Possibly it is not that our human experience is derived from mechanical
fundamentals, it is merely customized, and it is customized because
experience can be understood as customization itself. Every moment that we
live in and live through is tailor-made for “us”, not just as individuals,
but as also as the living history of all that has gone before us. “We” are
an influx of proprietary relativism against a backdrop of the same, but
twisted 180 degrees so that it is a representation of its opposite.
If private sense is the experienced ratio of all that is directly
historical to the self against all that is indirectly historical, then its
opposite would be a sense of public generality and fundamentalism in which
privacy is granulated and diagonalized into oblivion. We call this
diagonalization entropy, where all that has form and function begins to
break down and decay before our eyes, while its continuous replenishment
leads and follows behind our backs. The idea of emulation is to escape
entropy by building a conscious machine from generic digits. It is to build
the driver of a car from the car’s exhaust.
As our consciousness does its job of tuning us in to a personalized and
familiar experience, the unseen effect is that we are tuned out to the
unfamiliar by perceptual approximation. That which is unique is elided and
generalized. When we look casually at a thousand oranges, we can’t tell
them apart. Each one is, from an absolute perspective, a unique and
unrepeatable event in the universe, but because we cannot identify with a
fruit tree’s experience, it becomes just ‘an orange’ to us. Behind the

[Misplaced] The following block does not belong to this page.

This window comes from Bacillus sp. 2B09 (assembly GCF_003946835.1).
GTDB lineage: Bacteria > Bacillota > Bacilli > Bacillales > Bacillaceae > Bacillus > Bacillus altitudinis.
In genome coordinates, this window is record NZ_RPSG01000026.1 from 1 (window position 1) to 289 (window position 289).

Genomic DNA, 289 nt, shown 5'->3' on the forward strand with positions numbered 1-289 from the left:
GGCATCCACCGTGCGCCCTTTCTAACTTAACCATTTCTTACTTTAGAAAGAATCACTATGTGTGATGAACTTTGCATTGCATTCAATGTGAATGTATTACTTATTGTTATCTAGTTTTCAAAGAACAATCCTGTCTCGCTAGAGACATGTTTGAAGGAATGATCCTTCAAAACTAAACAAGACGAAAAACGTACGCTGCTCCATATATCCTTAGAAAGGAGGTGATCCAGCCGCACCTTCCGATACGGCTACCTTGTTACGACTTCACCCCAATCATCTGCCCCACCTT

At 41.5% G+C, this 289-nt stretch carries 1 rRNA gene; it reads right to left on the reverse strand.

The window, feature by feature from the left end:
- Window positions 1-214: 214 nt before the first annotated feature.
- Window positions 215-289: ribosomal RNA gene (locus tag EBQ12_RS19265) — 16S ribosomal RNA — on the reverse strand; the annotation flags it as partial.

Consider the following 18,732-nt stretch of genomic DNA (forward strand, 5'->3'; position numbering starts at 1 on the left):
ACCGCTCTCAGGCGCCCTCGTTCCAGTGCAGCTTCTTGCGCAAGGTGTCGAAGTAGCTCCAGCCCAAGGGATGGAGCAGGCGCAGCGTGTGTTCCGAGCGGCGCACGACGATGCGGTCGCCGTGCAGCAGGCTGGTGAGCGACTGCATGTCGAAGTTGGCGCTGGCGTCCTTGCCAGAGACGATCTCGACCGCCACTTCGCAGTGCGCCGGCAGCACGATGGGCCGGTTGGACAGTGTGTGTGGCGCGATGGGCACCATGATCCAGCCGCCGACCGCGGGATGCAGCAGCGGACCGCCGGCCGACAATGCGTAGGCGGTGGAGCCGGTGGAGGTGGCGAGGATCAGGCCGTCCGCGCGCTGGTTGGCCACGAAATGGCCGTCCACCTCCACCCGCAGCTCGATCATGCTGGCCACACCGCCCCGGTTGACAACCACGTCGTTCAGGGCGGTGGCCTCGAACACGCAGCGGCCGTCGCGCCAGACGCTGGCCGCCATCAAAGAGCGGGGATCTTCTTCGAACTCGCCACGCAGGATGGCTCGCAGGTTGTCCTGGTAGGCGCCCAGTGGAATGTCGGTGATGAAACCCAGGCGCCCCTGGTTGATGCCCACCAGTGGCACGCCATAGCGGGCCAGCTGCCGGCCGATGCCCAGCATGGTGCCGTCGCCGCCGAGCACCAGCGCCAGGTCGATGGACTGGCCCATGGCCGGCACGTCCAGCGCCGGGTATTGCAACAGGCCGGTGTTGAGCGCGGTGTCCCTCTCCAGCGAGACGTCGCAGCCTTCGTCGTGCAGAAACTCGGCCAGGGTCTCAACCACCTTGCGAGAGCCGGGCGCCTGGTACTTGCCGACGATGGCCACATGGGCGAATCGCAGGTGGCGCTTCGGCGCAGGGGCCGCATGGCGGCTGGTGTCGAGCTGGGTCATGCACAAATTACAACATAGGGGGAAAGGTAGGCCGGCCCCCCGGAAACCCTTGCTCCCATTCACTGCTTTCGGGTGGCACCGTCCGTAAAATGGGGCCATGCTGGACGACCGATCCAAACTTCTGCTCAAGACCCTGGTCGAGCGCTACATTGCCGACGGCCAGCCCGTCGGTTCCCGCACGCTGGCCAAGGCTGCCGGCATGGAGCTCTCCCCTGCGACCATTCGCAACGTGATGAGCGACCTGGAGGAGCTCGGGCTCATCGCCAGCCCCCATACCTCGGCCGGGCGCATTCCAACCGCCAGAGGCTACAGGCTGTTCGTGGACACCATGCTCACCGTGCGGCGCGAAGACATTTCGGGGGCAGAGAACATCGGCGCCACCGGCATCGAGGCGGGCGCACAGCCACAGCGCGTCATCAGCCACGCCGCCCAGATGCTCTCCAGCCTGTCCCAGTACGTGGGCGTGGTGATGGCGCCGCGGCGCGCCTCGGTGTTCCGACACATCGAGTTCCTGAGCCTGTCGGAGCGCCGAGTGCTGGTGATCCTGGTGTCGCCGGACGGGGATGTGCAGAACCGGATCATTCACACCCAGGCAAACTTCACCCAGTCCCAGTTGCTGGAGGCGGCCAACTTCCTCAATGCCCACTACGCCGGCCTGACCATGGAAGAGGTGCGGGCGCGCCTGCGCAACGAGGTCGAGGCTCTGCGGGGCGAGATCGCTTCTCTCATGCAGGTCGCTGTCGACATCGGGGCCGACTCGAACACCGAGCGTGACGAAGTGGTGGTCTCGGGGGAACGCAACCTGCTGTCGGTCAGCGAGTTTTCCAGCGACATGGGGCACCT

absolute uniqueness of every experience is uniqueness itself – an
impossible improbability which teases itself into a kind of self-hypnosis
of pantomimed multiplicity and repetition.
That which is initiated manually as custom intent is reverberated back to
us in countless extensions, each conspiring with the other to effect a
consensus in the image of futility. The universe’s mute response, “the
silence of God” is, surprisingly, evidence of our own prominent exception
to the rule of indifference. Our struggle against entropy, as individuals
and as living ecosystems dating back to the Pre-Cambrian is in stark
contrast to the representation of all that is public. That we can tell the
difference is the difference. That we can sense and make sense is not just
a miracle, it is the miracle which makes the appearance of ordinary
possible. It is through that appearance that we can forget the past, while
still remembering it, and build new worlds without risk of repeating
The trick is to rig the reflection so that it hides the absolute truth, so
that the miraculous appears ordinary and generic and the proprietary
appears as an unexplainable fluke.
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